All roads ‘led to Louth on Saturday last’ - proclaimed the ‘Western Herald’ at Bourke on May 15, 1959 – ‘for the opening of the new hotel “Shindy’s Inn”.’
It was indeed a gala day for the historic village perched on the banks of the Darling River 99 kilometres below Bourke.
By midday 200 cars had descended on Louth, and by nightfall, 300.
They came from the surrounding western outposts of Bourke, Wanaaring, Cobar and Wilcannia, but also from “inside” towns like Dubbo, Wellington, Bathurst and Lithgow.
Such was the general excitement in the bush about the fact that Louth was again to have a pub, following the fire that destroyed its sole surviving hostelry, the Royal Hotel, in 1956.
Local grazier Walter Mitchell, known to all as “Shindy”, had risen to the occasion and provided the funds to build a new hotel on the site of the old.
It would be called “Shindy’s Inn” in honour of its benefactor.
And on September 1, a momentous gathering of another sort will take place at Shindy’s Inn, when the hotel will go under the hammer at an on-site auction to be conducted by Landmark Russell of Cobar.
Now owned by Cath and Dave Marett, who bought the hotel in 2006 from Shindy Mitchell’s daughter Patsy and her husband John Duncan, the hotel is being sold to enable the Maretts to pursue another outback venture in Western Australia.
Since taking over the hotel (with Cath as licensee) in 2006, the Maretts have overseen the extensive renovation and extension of the premises, and diversification of the business.
A new dining area has been added, along with an amenities block for the adjacent 10-site camping area, a barbecue facility and two cabins for non-camping guests.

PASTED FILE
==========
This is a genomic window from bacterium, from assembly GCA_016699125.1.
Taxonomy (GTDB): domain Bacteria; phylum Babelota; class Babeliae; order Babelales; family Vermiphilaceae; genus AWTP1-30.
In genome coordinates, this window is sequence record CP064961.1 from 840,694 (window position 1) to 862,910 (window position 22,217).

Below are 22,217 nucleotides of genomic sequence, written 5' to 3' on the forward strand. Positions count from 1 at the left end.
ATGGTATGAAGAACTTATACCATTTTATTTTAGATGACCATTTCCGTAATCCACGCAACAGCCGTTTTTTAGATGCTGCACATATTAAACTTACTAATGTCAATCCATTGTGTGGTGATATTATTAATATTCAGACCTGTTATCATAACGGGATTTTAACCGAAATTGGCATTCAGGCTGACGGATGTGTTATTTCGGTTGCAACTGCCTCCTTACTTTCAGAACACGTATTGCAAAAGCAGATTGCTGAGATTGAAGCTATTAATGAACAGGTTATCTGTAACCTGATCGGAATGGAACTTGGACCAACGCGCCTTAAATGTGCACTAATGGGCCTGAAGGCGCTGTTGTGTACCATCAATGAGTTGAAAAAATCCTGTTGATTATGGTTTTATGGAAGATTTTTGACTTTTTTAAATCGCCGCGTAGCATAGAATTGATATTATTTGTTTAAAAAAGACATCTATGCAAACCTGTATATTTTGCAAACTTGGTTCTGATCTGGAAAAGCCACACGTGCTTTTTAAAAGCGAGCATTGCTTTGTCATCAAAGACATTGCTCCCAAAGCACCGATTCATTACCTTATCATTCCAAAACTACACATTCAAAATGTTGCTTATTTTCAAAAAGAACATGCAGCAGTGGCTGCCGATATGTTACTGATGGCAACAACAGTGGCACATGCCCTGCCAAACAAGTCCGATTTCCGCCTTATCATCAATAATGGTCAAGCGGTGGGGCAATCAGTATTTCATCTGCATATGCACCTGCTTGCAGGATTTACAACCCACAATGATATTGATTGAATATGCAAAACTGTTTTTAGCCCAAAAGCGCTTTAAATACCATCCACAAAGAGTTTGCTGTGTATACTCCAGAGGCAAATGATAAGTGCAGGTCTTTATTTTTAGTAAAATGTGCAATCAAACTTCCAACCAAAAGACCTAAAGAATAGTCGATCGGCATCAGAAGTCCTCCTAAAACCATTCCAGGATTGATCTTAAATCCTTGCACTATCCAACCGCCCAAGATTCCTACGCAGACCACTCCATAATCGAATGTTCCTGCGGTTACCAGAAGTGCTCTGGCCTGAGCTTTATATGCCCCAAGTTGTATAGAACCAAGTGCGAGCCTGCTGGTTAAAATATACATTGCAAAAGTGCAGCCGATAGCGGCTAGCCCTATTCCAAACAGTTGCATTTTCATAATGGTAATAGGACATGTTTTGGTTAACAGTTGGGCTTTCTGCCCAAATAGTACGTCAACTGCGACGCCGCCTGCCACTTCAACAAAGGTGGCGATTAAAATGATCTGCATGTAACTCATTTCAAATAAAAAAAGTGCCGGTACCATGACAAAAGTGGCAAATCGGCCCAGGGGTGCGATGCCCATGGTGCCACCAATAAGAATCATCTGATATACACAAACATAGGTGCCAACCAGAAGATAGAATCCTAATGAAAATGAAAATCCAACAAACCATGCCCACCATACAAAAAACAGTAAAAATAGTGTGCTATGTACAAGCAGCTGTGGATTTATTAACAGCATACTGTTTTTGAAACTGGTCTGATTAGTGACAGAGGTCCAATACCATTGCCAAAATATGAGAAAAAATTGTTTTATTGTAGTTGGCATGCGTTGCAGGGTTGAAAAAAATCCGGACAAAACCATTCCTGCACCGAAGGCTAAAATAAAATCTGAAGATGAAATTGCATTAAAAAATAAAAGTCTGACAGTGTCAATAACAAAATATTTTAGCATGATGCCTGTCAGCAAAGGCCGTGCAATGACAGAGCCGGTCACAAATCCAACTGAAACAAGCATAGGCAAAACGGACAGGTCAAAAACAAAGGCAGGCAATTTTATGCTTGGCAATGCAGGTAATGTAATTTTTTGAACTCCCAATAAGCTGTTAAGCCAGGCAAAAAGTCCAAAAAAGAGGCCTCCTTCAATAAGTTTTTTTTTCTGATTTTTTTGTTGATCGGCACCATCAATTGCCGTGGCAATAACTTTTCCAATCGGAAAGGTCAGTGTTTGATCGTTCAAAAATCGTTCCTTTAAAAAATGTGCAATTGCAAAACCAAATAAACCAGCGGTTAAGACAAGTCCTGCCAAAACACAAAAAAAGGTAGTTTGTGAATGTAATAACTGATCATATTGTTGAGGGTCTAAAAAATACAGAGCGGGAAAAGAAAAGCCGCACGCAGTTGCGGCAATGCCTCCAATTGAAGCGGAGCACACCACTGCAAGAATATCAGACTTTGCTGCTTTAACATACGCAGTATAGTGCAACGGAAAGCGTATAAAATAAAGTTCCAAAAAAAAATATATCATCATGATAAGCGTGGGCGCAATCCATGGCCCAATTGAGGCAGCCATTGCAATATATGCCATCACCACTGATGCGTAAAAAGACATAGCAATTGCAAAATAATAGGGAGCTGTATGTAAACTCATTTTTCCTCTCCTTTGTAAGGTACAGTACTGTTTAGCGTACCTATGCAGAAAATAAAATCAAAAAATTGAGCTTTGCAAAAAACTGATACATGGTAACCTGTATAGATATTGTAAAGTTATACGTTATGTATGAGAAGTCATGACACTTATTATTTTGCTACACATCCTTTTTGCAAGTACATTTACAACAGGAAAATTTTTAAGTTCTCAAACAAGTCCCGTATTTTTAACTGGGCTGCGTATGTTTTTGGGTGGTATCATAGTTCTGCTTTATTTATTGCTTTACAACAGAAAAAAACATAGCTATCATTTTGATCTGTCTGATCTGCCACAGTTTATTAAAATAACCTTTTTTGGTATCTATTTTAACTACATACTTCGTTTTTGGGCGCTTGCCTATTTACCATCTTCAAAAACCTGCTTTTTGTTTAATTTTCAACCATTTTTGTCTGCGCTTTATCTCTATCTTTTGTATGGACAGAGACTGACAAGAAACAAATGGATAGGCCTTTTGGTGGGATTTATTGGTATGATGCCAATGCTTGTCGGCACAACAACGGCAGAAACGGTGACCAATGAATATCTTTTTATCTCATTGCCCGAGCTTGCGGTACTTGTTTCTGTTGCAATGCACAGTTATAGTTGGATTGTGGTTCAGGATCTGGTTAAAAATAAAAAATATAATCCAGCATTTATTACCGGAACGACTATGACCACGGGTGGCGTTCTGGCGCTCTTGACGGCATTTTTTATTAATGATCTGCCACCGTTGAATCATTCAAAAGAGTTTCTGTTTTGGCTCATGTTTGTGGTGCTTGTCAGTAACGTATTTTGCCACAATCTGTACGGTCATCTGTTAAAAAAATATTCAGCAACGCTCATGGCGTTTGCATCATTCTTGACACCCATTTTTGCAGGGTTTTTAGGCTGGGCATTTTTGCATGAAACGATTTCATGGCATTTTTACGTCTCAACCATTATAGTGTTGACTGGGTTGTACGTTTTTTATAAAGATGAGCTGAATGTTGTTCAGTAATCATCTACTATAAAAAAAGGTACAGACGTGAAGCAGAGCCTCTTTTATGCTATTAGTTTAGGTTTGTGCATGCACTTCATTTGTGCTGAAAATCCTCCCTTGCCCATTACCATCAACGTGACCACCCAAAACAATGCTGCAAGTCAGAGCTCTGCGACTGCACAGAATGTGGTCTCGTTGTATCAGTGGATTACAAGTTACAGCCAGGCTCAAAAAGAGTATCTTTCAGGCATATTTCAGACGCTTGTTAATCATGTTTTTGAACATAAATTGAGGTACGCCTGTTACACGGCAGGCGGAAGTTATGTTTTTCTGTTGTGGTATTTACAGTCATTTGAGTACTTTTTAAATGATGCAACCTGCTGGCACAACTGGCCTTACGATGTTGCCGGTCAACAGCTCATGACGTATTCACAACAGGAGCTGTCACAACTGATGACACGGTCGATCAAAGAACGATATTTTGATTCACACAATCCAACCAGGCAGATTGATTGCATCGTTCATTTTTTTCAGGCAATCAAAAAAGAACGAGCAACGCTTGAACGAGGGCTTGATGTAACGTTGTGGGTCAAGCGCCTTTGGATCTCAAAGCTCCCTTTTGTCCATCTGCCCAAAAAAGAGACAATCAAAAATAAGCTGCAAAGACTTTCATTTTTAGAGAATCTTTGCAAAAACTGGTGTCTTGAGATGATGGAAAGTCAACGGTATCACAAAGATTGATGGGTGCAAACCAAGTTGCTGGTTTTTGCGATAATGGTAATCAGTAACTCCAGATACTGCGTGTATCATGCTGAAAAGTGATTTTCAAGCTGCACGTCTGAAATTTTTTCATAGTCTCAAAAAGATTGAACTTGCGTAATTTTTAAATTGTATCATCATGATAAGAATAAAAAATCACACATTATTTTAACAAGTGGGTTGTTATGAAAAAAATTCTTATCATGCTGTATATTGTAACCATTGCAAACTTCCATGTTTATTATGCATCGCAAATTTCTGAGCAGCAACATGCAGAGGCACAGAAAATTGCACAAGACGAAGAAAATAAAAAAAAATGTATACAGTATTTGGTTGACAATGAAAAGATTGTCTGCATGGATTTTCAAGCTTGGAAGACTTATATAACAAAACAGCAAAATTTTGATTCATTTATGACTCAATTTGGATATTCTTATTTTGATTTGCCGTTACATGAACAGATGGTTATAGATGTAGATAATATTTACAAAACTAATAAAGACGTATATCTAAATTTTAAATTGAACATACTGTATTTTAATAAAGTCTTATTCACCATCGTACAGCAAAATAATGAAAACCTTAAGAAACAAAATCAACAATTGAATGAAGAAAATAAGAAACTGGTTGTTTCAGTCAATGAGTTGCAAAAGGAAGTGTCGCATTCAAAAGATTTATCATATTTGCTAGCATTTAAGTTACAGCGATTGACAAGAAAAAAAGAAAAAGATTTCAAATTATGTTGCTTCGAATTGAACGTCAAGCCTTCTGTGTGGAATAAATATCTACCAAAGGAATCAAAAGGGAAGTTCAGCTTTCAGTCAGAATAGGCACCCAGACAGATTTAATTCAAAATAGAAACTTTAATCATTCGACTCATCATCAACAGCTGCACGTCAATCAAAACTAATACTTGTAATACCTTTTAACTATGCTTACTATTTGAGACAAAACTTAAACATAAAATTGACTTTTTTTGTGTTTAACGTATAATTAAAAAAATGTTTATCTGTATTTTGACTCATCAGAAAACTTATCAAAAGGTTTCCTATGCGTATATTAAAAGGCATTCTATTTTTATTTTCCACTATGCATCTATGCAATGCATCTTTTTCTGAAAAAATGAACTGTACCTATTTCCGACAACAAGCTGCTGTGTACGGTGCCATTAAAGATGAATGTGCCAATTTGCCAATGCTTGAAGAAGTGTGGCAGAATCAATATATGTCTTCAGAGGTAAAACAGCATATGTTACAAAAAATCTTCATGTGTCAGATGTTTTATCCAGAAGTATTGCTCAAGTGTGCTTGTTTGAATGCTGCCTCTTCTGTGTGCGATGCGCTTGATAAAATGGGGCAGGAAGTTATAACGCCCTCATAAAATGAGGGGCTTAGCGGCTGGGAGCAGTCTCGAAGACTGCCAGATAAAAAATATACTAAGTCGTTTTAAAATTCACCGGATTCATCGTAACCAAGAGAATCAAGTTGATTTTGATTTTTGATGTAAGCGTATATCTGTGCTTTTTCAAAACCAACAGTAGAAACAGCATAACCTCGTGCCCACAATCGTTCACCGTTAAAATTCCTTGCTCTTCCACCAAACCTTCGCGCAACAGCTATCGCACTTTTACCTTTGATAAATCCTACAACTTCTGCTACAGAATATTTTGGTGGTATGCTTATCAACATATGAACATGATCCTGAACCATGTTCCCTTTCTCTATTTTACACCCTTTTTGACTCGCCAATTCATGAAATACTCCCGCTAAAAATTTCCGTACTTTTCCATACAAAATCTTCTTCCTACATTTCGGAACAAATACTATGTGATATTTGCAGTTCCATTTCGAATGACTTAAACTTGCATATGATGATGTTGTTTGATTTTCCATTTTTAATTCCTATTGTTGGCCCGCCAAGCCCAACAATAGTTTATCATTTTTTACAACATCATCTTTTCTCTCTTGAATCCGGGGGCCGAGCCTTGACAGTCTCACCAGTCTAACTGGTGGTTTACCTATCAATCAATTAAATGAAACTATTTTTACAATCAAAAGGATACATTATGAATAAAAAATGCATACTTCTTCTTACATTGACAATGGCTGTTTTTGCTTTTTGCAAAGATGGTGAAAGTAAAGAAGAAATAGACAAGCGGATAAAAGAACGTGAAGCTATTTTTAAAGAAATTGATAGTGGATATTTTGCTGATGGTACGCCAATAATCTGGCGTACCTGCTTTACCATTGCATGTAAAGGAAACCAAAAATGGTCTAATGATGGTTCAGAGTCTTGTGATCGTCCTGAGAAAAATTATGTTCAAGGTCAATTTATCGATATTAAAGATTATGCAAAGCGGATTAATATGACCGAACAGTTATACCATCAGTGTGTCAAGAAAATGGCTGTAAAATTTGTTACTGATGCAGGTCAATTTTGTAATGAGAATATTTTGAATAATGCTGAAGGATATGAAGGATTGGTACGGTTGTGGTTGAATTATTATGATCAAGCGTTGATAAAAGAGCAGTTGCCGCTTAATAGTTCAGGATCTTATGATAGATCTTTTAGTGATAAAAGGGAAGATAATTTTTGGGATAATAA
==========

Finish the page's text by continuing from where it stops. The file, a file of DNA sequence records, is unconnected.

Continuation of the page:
The inside of Shindy’s Inn is just as impressive as the outside, with artefacts on the walls, as well as photos and memorabilia.
Set on three-quarters of a hectare (1.8ac) of landscaped grounds on the east bank of the Darling, the Shindy’s Inn complex incorporates a four-bedroom owner/manager’s residence overlooking the river.
In earlier times, when Louth was a significant river port, the former Royal was just one of three hotels servicing the town.
It survived a fire in 1885 which destroyed the Louth Hotel, but was less fortunate in 1889 when it was one of a whole block of timber buildings burned to the ground.
In 1890 the rebuilt hotel and the post office were reported to be the only buildings in Louth above the water level of one of the Darling’s periodic floods.
But it’s seen dry times too, as recently as 2010 when the river at Louth dried up completely.
Given Louth’s present-day permanent population of just 34, the hotel relies for its custom on graziers and pastoral workers from the surrounding district, and tourists doing the “Darling run”.
Friday night is when the locals traditionally foregather in force, but the hotel is also the de facto town “hub”, used for meetings, celebrations, wakes and pre-election speechmaking.
The hotel is also the de facto town “hub”, used for meetings, celebrations, wakes and pre-election speechmaking.
And of course in August every year it helps slake the thirsts and fill the bellies of the thousands who descend on the outback town from far and wide for the popular Louth Races.